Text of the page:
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What health reform means for the people of Illinois

A blog by IllinoisHealthMatters.org

Monday, November 2, 2015

An Observation on the “Observation Status” Law: It Doesn’t Work

The law, called the NOTICE Act, requires hospitals to notify patients hospitalized for more than 24 hours if they are on observation status. The law won’t go into effect until next August, which is great, because it could be better.

The way the law is written right now, it’s almost like asking a patient under anesthesia to sign a consent form. Within the first 24 hours of being admitted to the hospital for a medical event, many people—especially older people—aren’t able to focus on complicated issues of their status and its consequences.

Being on observation status has significant financial consequences. Observation status is considered outpatient service by Medicare. All care, supplies and procedures are covered under Part B, not Part A, and therefore are subject to Part B's higher deductible and co-pays. On top of that, most hospital pharmacies do not contract for Part D drug payments. Patients who have to take their normal medicines while under observation status will have to submit reimbursement requests to Medicare.

If a patient requires skilled nursing care after being discharged, Medicare will only pay for it following three days of inpatient hospitalization. Being on observation status—an outpatient—doesn't count toward the three-day requirement.

One Woman’s $3,900 Surprise

Jean Arnau, an 84-year-old who spent five days in the hospital with a fractured spine is a perfect example of how observation status poses consequences after discharge. She was in a hospital bed, wore a hospital gown and ID bracelet, ate hospital food and received regular nursing care.

When she was discharged and needed to transfer to a skilled nursing facility for rehabilitation, her family learned that she had never been formally admitted as an inpatient to the hospital at all. Instead, she'd been classified as an outpatient under observation and the nursing facility would charge almost $4000.

What To Do Until There’s a Real Fix

It’s great that the NOTICE Act requires patients receive “accurate, real-time information with respect to their classification, the services and benefits available to them, and the respective cost-sharing requirements they are subject to." It’s just that doing it within 24 hours of admission is too often not fair.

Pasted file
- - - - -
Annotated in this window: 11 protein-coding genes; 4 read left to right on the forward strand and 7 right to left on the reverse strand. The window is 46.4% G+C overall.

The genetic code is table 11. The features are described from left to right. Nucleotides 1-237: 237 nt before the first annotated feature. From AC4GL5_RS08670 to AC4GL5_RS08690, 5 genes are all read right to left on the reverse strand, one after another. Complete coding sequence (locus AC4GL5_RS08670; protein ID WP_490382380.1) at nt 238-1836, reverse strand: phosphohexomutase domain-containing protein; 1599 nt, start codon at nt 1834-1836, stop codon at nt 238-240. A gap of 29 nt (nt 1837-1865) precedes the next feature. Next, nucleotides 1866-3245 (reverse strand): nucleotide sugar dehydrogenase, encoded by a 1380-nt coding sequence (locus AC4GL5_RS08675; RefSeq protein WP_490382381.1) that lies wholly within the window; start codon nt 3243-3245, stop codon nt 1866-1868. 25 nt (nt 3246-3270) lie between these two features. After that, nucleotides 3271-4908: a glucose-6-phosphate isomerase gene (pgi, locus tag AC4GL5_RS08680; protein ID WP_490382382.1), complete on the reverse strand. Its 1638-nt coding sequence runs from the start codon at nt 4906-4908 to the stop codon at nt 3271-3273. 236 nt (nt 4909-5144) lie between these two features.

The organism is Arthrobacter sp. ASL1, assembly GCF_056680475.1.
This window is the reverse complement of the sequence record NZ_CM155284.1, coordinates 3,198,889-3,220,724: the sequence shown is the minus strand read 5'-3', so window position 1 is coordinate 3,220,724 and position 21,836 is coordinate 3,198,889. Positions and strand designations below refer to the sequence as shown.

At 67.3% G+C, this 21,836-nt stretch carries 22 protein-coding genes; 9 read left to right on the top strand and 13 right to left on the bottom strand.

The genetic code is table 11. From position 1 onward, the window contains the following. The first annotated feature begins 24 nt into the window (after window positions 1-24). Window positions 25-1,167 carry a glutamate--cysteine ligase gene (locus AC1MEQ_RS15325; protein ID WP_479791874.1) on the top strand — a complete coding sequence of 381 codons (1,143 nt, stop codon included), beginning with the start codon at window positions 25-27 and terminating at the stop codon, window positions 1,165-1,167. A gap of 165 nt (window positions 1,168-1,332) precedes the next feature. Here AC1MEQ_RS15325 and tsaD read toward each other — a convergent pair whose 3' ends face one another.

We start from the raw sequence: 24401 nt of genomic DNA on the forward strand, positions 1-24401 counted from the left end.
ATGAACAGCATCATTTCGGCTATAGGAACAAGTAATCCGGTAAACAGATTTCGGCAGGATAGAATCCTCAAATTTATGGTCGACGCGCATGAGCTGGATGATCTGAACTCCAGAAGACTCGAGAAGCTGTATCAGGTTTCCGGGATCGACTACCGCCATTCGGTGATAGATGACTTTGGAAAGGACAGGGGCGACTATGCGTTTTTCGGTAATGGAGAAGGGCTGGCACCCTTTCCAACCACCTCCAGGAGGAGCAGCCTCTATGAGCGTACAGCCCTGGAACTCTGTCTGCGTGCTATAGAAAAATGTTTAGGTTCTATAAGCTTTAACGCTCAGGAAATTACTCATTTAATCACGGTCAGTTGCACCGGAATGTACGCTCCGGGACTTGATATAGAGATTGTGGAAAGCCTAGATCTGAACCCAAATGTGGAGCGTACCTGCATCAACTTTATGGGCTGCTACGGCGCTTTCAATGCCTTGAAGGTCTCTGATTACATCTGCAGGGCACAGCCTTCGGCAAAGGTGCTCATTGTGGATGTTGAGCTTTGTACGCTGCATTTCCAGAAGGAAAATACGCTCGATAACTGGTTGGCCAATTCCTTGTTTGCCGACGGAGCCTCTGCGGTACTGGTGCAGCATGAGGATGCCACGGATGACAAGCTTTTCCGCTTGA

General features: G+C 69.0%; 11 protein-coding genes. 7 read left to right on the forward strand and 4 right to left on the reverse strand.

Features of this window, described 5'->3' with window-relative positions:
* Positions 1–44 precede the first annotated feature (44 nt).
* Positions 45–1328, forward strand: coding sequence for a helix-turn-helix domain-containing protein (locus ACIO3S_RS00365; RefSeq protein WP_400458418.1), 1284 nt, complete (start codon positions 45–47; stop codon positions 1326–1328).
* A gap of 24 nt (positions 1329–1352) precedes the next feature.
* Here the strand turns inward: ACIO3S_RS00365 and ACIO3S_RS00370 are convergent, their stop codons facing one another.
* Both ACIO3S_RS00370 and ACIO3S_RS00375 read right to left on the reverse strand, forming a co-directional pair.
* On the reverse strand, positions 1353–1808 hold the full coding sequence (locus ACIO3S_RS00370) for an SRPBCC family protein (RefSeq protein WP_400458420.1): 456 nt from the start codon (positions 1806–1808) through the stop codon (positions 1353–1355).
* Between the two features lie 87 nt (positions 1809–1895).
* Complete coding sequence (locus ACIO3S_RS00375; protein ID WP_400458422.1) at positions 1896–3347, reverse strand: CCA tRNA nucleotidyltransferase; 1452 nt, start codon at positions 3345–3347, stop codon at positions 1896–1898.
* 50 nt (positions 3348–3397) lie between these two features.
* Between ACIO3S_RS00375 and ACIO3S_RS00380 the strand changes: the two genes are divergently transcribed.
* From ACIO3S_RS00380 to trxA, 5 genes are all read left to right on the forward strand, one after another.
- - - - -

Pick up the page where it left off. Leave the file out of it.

Talk to your clients, and their loved ones, before the need arises. The Center for Medicare Advocacy has put together a thorough packet explaining what your clients can do to protect themselves.

You can help by discussing these things with them:

Urge them to ask about their status each day they are in the hospital. It can change from day to day.
Tell them to ask the hospital doctor to reconsider your case or refer it to the hospital committee that decides status.
Tell them to ask their primary care physician to state whether observation status is justified. If not, ask him or her to call the hospital to explain the medical reasons why you should be admitted as an inpatient.
If they need rehab or other continuing care but learn that Medicare won't cover a a skilled nursing facility, tell them to ask their doctor if they qualify for similar care at home through Medicare's home health care benefit, or for Medicare-covered care in a rehabilitation hospital.
After the fact, let them know they can appeal a Medicare decision of non-coverage. All the avenues for appeal are spelled out in the Center for Medicare Advocacy’s packet.

Preparing loved-ones before they are hospitalized isn't a fix to law, but it will empower future patients with a plan and knowledge of their rights. After having these conversations, patients will be more enabled to fight for their rights while Washington hopefully gets around to making much needed improvements to the law.

Phillip Lanier
Health Policy Intern
Health & Disability Advocates

Blogger Tricks

Wednesday, October 28, 2015

Halloween Marks a Scary Time for Health Care in Illinois

If things don’t change soon, health care could be in for major setbacks in Illinois. The State budget battle is approaching its fifth month and counting.  So far, Medicaid payments continue per court order, but other services are beginning to run out of money:
  • State payments to 911 call centers throughout the Illinois have been suspended, putting emergency services in jeopardy. 
  • Illinois has stopped paying medical and dental claims for 150,000 state employees. The long-term cost of delayed care for a group of this size could be far greater than the cost of paying for care and preventative care today. 
  • The state’s Psychiatric Leadership Capacity Grant, which was $27 million in the State’s FY2015 budget, is no longer being funded, affecting most of the 140 community health centers in Illinois and thousands of people who rely on them for psychiatric care. 
The longer the State budget impasse continues, the more services will be cut. These include services that indirectly have an impact on Illinois health care, such as after-school programs to keep kids out of trouble and supplemental nutrition programs, especially for the older adults.

It’s Not Too Late to Raise Your Voice!